The Australian yield curve as a leading indicator of consumption growth
The purpose of the reported research is to determine if Australia's real consumption growth is predicted by real and/or nominal yield spreads. To this end, a model of the relationship between consumption growth and interest rates is derived from neoclassical, utility maximizing premises. This theoretical foundation is applied to quarterly Australian data over the period 1983:4 to 1995:4. The time series on real consumption and yield spreads is stationary. Initial OLS estimates are subjected to the Newey West transformation and show that all 'real' spreads from one quarter to two years are significant, but at the short end these are of the wrong sign. Nominal spreads of one and two year length influence real consumption growth. The model provides accurate out-of-sample predictions. GMM estimation of the relationship between real spreads and real consumption are significant and of the correct sign at the longer end of the yield curve. Policy implications are indicated.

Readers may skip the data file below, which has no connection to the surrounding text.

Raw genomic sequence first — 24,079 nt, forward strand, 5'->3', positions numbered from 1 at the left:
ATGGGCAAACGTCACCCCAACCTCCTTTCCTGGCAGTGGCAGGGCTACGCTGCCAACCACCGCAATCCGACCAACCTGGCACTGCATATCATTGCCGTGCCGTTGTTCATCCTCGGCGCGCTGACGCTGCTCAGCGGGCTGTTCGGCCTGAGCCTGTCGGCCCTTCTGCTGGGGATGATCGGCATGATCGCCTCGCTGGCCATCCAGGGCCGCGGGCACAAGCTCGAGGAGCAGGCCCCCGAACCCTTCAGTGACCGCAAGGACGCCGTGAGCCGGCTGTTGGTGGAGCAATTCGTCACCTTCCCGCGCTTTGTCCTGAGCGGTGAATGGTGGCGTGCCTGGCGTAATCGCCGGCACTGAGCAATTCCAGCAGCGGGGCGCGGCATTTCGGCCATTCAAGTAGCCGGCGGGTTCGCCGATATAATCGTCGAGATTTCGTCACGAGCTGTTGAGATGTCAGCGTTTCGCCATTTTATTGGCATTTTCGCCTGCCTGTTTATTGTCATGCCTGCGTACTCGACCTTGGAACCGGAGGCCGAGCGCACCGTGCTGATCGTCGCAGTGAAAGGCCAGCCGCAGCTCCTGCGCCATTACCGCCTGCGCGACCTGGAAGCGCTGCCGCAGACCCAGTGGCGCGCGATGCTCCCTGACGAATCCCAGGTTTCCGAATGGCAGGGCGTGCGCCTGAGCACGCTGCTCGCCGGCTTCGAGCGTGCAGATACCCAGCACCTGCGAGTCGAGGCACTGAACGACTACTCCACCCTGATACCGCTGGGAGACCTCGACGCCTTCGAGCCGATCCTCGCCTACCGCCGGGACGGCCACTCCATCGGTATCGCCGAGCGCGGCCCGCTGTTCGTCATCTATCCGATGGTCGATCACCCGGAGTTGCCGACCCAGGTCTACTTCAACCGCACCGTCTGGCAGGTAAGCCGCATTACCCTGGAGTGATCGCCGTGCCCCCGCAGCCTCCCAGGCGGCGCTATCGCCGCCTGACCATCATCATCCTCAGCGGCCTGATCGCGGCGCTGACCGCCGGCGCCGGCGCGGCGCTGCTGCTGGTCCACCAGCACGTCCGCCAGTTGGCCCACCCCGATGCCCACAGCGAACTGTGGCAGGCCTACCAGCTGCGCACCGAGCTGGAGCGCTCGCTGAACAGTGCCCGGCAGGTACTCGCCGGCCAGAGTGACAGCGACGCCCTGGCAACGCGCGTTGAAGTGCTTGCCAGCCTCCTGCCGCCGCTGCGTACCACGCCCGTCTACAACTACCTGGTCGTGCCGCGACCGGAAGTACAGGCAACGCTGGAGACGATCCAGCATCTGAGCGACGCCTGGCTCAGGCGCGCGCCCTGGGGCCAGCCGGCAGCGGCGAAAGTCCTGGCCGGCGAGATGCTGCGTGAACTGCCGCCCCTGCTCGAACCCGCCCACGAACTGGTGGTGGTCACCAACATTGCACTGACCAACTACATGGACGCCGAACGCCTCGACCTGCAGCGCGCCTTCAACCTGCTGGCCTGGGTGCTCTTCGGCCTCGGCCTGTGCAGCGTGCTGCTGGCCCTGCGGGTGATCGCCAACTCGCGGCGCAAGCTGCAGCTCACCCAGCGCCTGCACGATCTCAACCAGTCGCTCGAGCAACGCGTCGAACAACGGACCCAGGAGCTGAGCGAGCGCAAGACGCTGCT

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Volume (Year): 8 (1998)
Issue (Month): 6 ()
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